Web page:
A DIVIDED COMMUNITY: 3 Personal Stories of Resistance – Close to 300 Japanese American young men – some were students- some were husbands, some were fathers- All were American, chose to challenge the United States Government in a Court of Law as to the Constitutionality of the interning of 120,000 people of Japanese decent on the West Coast and the drafting of young men out of these camps in 1942. The only journalist who wrote about this was James Matsumoto Omura. For this, he was brought up on charges and tried along with these men. Their story has been kept from us for over 60 years. Why? Hear the personal experience of three of these men - Yosh Kuromiya, Frank Emi and Mits Koshiyama. Listen to their thoughts, hear their logic and feel their passion. Director/Producer: Momo Yashima (DVD)
A FLICKER IN ETERNITY – Based on the diary and letters of Stanley Hayami. The coming-of-age tale of a gifted teenager incarcerated during World War II. (DVD)
FAREWELL TO MANZANAR – Directed by John Korty. Written by Jeanne Wakatsuki and James D. Houston. This is the 1976, made-for-TV film, based on the book by Jeanne Wakatsuki and James D. Houston. Jeanne Wakatsuki was seven years old in 1942 when her family was uprooted from their home and sent to live at Manzanar concentration camp – with 10,000 other Japanese Americans amidst barbed wire, searchlight towers and armed guards. The book provided a first-person story of the Wakatsuki family’s experience of incarceration. Although it is the story of only one Japanese American family’s experiences, it has become a modern classic, often compared with The Diary of Anne Frank as an example of poignant literature about the effects of war on youth and the human spirit. (DVD)
FRED T. KOREMATSU “DON’T BE AFRAID TO SPEAK UP” - A Teacher’s Guide. (BOOK)
FROM A SILK COCOON – A Documentary Film by Satsuki Ina. Woven through letters, diary entries and haiku poetry is the story of a young couple whose shattered dreams and forsaken loyalties lead them to renounce their American citizenship while held in separate prison camps during World War II. They struggle to prove their innocence and fight deportation during a time of wartime hysteria and racial profiling. Among the 120,000 Americans of Japanese descent who were incarcerated in remote camps in the United States, many were kibei, or second generation Japanese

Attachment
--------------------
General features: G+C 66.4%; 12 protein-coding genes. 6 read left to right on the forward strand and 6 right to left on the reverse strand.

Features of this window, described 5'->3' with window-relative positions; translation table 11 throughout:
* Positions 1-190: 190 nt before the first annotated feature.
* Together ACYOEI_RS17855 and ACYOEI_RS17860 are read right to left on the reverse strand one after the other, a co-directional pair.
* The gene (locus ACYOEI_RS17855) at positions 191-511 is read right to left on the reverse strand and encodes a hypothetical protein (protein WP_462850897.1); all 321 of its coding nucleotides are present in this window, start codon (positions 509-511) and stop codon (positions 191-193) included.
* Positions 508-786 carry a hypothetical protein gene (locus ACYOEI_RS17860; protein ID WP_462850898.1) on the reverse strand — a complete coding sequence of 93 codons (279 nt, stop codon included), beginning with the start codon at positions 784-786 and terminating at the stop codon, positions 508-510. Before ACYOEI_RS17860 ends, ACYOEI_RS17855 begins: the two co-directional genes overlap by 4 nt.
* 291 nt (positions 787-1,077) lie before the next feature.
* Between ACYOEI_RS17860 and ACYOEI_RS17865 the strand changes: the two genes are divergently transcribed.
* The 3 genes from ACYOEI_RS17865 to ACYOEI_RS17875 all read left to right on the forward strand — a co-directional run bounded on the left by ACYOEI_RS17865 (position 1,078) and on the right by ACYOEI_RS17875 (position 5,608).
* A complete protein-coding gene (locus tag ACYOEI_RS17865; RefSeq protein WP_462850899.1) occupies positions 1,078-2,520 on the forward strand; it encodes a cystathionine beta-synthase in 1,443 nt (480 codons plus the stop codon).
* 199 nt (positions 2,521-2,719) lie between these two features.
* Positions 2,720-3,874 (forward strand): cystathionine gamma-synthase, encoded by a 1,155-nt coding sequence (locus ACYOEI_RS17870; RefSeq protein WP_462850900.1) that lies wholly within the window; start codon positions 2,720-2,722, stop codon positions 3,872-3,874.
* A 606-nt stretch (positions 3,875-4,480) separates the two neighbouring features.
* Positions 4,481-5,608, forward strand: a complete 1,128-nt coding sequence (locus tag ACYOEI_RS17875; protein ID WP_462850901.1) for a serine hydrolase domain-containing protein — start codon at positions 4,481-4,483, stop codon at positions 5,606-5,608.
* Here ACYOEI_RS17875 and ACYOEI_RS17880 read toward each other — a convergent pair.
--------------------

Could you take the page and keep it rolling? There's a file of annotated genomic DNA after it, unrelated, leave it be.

Americans. Kibei were partially educated in Japan and often held dual citizenship. This documentary delves into the experience of a young kibei couple, Shizuko and Itaru Ina, who responded to the loss of their civil liberties by renouncing their American citizenship during their 4 ½ year internment, and committed their hope for their children for a better life in Japan. It is based on personal documents discovered by Dr Satsuki Ina, the film producer and daughter of Shizuko and Itaru, that detail a daily accounting of life and private emotional upheaval during incarceration, separation and reunification. It is a story of shattered dreams, forsaken loyalties and the precarious balance between democracy and national security. (DVD)
GOING FOR HONOR, GOING FOR BROKE – The 442 Story, The inspiring, true story of America’s most-highly decorated military unit – the 442, which during WWII was a segregated U.S. Army unit that proved loyalty and patriotism were traits all Americans could share, regardless of ancestry or physical appearance. (DVD)